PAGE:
Eurythmics’ ‘Dreams’ Well-Timed For MTV Success

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Lennox and Stewart on the cover of Eurythmics’ 1986 Revenge album

Shortly after Dave Stewart and Annie Lennox met in London in the mid-1970s, they were members of a band that ultimately became The Tourists. They recorded three studio albums, the second of which, 1979’s Reality Effect, yielded two U.K. hits, including a cover of a Dusty Springfield signature song, “I Only Want to Be With You.”

Expectations for the follow-up were naturally high but when Luminous Basement was released in 1980, it essentially fell on deaf ears. The Tourists broke up later that year, following a tour.

Their U.K. label saw something in Stewart and Lennox and, though they had recently ended a romantic relationship, recognized a musical chemistry was there. The pair formed Eurythmics and were promptly signed by RCA Records U.K.’s Don Ellis. (More on him later…)

Related: Eurythmics are among the nominees for the Rock and Roll Hall of Fame’s Class of 2018

Watch The Tourists perform their biggest hit on Top of the Pops in 1979

Eurythmics’ 1981 debut, In the Garden, featured the electropop sound that the group ultimately became known for. Though the album was a commercial failure, RCA U.K. remained committed and in January 1983 released their second album, Sweet Dreams (Are Made of This), which featured an inset photo on its cover of a masked Lennox in profile sporting a bright orange crew cut. The title cut was released as a single that month; it started slowly but ultimately reached #2.

By then, Don Ellis had moved to RCA’s U.S. operations, where he oversaw all of the label’s creative areas. At the label’s weekly strategy meetings (of which I was an attendee as a member of the label’s Communications department), Ellis made it clear that the single was going to be a huge priority.

The combination of a great song sung by the photogenic Lennox was ideal. MTV was less than two years old at the time and the still-fledgling network was feeling its oats and going out of its way to support recording artists whose looks would stand out and help the network get noticed. Eurythmics fit right in alongside other new MTV favorites like Madonna, Culture Club, Duran Duran and the Police.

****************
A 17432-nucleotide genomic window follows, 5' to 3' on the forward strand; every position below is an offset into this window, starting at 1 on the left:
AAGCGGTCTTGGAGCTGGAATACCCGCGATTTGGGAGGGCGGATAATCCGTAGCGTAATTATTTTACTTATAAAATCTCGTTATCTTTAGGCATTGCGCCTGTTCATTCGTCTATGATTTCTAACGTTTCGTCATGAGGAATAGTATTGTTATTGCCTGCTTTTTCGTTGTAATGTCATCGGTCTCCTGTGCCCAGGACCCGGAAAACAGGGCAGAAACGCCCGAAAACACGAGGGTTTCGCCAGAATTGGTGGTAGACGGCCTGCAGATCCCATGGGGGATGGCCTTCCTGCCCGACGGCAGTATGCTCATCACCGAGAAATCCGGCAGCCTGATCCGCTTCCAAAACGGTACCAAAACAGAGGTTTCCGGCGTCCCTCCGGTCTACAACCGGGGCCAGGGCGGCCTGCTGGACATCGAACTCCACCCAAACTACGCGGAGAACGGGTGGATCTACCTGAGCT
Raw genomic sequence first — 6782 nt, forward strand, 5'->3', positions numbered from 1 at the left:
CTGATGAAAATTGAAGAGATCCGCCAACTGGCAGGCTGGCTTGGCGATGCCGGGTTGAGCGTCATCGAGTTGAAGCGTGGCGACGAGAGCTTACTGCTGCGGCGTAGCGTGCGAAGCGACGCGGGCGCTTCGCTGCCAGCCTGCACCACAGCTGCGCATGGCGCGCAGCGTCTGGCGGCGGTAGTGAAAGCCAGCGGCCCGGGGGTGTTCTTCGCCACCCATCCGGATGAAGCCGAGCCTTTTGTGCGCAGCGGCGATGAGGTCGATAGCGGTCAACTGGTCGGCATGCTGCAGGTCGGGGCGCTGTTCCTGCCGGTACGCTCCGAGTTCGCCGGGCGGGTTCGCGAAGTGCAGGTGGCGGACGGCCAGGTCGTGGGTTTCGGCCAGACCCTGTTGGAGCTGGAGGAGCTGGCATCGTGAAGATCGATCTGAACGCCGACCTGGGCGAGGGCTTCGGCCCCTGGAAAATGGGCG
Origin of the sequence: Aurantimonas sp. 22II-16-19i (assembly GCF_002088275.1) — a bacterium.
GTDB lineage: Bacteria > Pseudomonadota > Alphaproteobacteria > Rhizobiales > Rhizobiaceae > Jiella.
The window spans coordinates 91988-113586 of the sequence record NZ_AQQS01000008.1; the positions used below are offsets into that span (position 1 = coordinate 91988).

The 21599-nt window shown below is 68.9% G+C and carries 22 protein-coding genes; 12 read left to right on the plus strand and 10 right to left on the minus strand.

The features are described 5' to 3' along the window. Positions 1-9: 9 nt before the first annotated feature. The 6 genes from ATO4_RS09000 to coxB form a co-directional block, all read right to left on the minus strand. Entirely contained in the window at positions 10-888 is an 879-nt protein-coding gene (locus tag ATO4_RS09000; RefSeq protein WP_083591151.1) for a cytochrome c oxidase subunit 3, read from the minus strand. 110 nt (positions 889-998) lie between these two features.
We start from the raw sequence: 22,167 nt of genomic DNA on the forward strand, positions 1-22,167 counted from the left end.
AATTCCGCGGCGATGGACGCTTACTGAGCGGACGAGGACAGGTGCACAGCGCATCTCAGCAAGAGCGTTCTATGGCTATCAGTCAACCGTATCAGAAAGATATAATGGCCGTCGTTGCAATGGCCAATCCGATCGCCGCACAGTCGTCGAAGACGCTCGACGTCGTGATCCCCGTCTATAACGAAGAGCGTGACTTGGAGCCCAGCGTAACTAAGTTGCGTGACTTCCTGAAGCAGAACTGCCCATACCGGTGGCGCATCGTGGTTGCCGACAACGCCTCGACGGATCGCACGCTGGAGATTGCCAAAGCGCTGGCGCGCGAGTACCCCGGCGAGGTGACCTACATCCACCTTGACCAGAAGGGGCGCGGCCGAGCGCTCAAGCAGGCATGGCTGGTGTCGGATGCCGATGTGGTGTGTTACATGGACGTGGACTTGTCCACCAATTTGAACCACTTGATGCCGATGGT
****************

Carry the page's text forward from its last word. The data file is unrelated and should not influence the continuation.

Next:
The photogenic Lennox and Boy George appeared on the cover of Newsweek on January 23, 1984

“Sweet Dreams” was sent to U.S. Top 40 stations in May 1983 and quickly hit the lower reaches of the Hot 100. It rose throughout the summer and appeared to have stalled at #2, where it was blocked for weeks by the Police’s monster hit, “Every Breath You Take.” Finally, in September, “Sweet Dreams” was #1.

Throughout the ’80s, Eurythmics remained a constant on radio and MTV with songs like “Here Comes the Rain Again,” “Would I Lie to You,” “There Must Be an Angel (Playing With My Heart)” and “Missionary Man,” among others.

The duo disbanded in 1990, though they have reunited on occasion. Stewart became an acclaimed producer for several classic rock stars including Tom Petty and the Heartbreakers (1983’s Southern Accents, for which he co-wrote “Don’t Come Around Here No More”) and Jon Bon Jovi. Stewart won Best British Producer on three occasions at the annual Brit Awards.

The Scottish-born Lennox began a successful solo career in 1992 and her first two releases–1992’s Diva and 1995’s Medusa–each hit #1 in the U.K. and were double platinum in the U.S. She is well known for her support of numerous humanitarian causes and as recently as September 2017 received the George Harrison Global Citizen Award.

She has a handful of public events booked including the Climate Reality Project on Dec. 4-5 and “Annie Lennox: An Evening of Music and Conversation”, a benefit at Sadler Well’s Theatre in London on March 4, 2018.

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Greg Brodsky

Greg Brodsky

Best Classic Bands Founder/CEO Greg Brodsky earned his first professional bylines as a reporter for the music trade weekly Record World. He still has all his vinyl albums and enjoys going to flea markets and garage sales to grow his collection.
Greg Brodsky
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